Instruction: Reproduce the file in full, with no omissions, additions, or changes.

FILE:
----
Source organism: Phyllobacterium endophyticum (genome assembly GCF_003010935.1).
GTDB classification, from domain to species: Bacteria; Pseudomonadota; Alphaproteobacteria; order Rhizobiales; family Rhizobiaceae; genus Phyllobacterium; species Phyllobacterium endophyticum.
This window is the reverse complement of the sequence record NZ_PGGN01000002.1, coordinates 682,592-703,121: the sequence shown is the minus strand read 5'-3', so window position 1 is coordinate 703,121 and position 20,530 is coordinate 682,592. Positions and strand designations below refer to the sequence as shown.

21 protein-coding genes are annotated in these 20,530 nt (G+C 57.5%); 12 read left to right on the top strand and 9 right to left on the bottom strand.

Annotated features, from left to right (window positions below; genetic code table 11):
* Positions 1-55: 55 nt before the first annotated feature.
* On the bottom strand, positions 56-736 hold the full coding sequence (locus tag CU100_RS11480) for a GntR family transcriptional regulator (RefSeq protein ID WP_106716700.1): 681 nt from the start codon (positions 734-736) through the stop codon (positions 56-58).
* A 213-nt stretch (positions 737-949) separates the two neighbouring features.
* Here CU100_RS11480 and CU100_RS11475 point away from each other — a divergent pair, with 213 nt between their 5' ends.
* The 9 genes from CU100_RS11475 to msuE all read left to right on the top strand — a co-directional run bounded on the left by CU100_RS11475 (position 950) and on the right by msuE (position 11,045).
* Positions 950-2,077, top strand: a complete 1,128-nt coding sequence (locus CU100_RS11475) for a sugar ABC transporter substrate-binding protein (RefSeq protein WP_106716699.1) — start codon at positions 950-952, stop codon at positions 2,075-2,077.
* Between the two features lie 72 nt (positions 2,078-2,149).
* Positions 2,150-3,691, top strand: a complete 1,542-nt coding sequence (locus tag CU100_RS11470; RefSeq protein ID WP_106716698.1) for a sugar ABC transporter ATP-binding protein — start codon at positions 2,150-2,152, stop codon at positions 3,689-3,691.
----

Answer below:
Source organism: Phyllobacterium endophyticum (genome assembly GCF_003010935.1).
GTDB classification, from domain to species: Bacteria; Pseudomonadota; Alphaproteobacteria; order Rhizobiales; family Rhizobiaceae; genus Phyllobacterium; species Phyllobacterium endophyticum.
This window is the reverse complement of the sequence record NZ_PGGN01000002.1, coordinates 682,592-703,121: the sequence shown is the minus strand read 5'-3', so window position 1 is coordinate 703,121 and position 20,530 is coordinate 682,592. Positions and strand designations below refer to the sequence as shown.

21 protein-coding genes are annotated in these 20,530 nt (G+C 57.5%); 12 read left to right on the top strand and 9 right to left on the bottom strand.

Annotated features, from left to right (window positions below; genetic code table 11):
* Positions 1-55: 55 nt before the first annotated feature.
* On the bottom strand, positions 56-736 hold the full coding sequence (locus tag CU100_RS11480) for a GntR family transcriptional regulator (RefSeq protein ID WP_106716700.1): 681 nt from the start codon (positions 734-736) through the stop codon (positions 56-58).
* A 213-nt stretch (positions 737-949) separates the two neighbouring features.
* Here CU100_RS11480 and CU100_RS11475 point away from each other — a divergent pair, with 213 nt between their 5' ends.
* The 9 genes from CU100_RS11475 to msuE all read left to right on the top strand — a co-directional run bounded on the left by CU100_RS11475 (position 950) and on the right by msuE (position 11,045).
* Positions 950-2,077, top strand: a complete 1,128-nt coding sequence (locus CU100_RS11475) for a sugar ABC transporter substrate-binding protein (RefSeq protein WP_106716699.1) — start codon at positions 950-952, stop codon at positions 2,075-2,077.
* Between the two features lie 72 nt (positions 2,078-2,149).
* Positions 2,150-3,691, top strand: a complete 1,542-nt coding sequence (locus tag CU100_RS11470; RefSeq protein ID WP_106716698.1) for a sugar ABC transporter ATP-binding protein — start codon at positions 2,150-2,152, stop codon at positions 3,689-3,691.